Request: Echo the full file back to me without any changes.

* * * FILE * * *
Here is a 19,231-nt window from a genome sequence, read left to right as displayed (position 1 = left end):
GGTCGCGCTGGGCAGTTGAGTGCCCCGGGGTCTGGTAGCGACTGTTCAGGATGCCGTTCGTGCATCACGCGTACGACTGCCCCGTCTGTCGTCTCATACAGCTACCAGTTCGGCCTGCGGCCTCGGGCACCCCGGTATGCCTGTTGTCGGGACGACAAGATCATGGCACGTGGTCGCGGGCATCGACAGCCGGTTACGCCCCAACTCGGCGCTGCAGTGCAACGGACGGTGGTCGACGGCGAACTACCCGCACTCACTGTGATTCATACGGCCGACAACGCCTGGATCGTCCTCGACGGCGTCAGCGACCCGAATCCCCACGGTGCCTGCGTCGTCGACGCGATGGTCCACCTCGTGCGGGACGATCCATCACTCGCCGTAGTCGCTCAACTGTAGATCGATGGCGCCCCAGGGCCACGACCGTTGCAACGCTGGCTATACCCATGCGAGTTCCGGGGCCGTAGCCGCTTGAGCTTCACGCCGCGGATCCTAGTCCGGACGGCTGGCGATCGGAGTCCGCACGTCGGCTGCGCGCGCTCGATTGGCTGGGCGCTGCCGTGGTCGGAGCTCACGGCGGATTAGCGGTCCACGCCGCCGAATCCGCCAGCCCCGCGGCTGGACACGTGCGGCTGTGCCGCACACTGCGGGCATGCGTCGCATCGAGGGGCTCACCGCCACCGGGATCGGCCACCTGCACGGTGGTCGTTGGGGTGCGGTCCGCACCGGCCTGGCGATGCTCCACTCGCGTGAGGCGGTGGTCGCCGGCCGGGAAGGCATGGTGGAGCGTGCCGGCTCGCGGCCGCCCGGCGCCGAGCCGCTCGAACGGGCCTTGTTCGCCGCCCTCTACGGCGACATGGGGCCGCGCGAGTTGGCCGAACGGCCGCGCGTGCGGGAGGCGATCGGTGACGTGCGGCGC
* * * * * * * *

Here is a 19,231-nt window from a genome sequence, read left to right as displayed (position 1 = left end):
GGTCGCGCTGGGCAGTTGAGTGCCCCGGGGTCTGGTAGCGACTGTTCAGGATGCCGTTCGTGCATCACGCGTACGACTGCCCCGTCTGTCGTCTCATACAGCTACCAGTTCGGCCTGCGGCCTCGGGCACCCCGGTATGCCTGTTGTCGGGACGACAAGATCATGGCACGTGGTCGCGGGCATCGACAGCCGGTTACGCCCCAACTCGGCGCTGCAGTGCAACGGACGGTGGTCGACGGCGAACTACCCGCACTCACTGTGATTCATACGGCCGACAACGCCTGGATCGTCCTCGACGGCGTCAGCGACCCGAATCCCCACGGTGCCTGCGTCGTCGACGCGATGGTCCACCTCGTGCGGGACGATCCATCACTCGCCGTAGTCGCTCAACTGTAGATCGATGGCGCCCCAGGGCCACGACCGTTGCAACGCTGGCTATACCCATGCGAGTTCCGGGGCCGTAGCCGCTTGAGCTTCACGCCGCGGATCCTAGTCCGGACGGCTGGCGATCGGAGTCCGCACGTCGGCTGCGCGCGCTCGATTGGCTGGGCGCTGCCGTGGTCGGAGCTCACGGCGGATTAGCGGTCCACGCCGCCGAATCCGCCAGCCCCGCGGCTGGACACGTGCGGCTGTGCCGCACACTGCGGGCATGCGTCGCATCGAGGGGCTCACCGCCACCGGGATCGGCCACCTGCACGGTGGTCGTTGGGGTGCGGTCCGCACCGGCCTGGCGATGCTCCACTCGCGTGAGGCGGTGGTCGCCGGCCGGGAAGGCATGGTGGAGCGTGCCGGCTCGCGGCCGCCCGGCGCCGAGCCGCTCGAACGGGCCTTGTTCGCCGCCCTCTACGGCGACATGGGGCCGCGCGAGTTGGCCGAACGGCCGCGCGTGCGGGAGGCGATCGGTGACGTGCGGCGC